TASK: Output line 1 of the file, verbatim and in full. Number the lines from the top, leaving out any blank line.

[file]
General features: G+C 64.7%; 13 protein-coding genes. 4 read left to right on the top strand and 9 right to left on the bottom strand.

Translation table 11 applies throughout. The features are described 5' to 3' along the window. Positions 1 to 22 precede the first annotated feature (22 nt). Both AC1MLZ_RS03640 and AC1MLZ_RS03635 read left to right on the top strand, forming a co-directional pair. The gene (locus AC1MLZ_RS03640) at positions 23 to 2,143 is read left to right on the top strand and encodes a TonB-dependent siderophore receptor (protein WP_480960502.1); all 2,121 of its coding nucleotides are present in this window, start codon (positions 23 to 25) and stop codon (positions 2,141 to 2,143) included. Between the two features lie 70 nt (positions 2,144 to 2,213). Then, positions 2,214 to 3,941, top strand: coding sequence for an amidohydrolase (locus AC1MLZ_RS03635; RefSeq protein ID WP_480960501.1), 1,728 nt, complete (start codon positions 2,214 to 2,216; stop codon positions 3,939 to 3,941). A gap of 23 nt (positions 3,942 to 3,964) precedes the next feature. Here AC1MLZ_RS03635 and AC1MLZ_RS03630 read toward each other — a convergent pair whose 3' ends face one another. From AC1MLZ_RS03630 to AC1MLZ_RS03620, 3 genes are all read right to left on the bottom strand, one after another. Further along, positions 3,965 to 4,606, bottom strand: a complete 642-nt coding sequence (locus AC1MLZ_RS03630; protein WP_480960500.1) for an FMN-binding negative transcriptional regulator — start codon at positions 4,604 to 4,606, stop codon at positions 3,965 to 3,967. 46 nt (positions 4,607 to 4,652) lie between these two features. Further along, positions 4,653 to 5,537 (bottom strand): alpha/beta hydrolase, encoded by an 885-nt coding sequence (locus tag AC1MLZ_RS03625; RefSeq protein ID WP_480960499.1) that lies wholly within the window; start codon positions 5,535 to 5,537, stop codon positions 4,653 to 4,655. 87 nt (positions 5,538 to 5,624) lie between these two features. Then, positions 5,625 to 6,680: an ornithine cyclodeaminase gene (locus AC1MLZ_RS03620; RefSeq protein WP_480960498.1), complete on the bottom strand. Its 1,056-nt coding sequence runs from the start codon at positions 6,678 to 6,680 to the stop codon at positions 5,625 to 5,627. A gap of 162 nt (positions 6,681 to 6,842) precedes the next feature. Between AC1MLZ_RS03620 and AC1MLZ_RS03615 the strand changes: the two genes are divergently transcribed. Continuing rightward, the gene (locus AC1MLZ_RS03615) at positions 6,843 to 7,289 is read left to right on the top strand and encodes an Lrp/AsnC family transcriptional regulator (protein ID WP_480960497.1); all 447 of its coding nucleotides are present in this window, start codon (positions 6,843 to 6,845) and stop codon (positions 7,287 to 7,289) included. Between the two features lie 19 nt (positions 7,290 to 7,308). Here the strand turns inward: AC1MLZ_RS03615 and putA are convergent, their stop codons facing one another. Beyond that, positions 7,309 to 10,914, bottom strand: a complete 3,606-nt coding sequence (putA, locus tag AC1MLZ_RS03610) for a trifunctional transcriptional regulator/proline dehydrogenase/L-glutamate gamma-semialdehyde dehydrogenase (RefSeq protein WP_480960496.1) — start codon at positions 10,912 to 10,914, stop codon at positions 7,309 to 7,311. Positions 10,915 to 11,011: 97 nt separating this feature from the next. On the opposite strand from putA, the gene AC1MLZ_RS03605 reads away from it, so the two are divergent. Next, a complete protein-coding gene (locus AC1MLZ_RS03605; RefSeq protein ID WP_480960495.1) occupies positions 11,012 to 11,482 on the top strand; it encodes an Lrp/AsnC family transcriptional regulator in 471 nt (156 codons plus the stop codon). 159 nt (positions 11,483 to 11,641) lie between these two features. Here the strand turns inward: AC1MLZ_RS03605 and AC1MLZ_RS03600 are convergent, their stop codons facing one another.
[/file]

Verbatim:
General features: G+C 64.7%; 13 protein-coding genes. 4 read left to right on the top strand and 9 right to left on the bottom strand.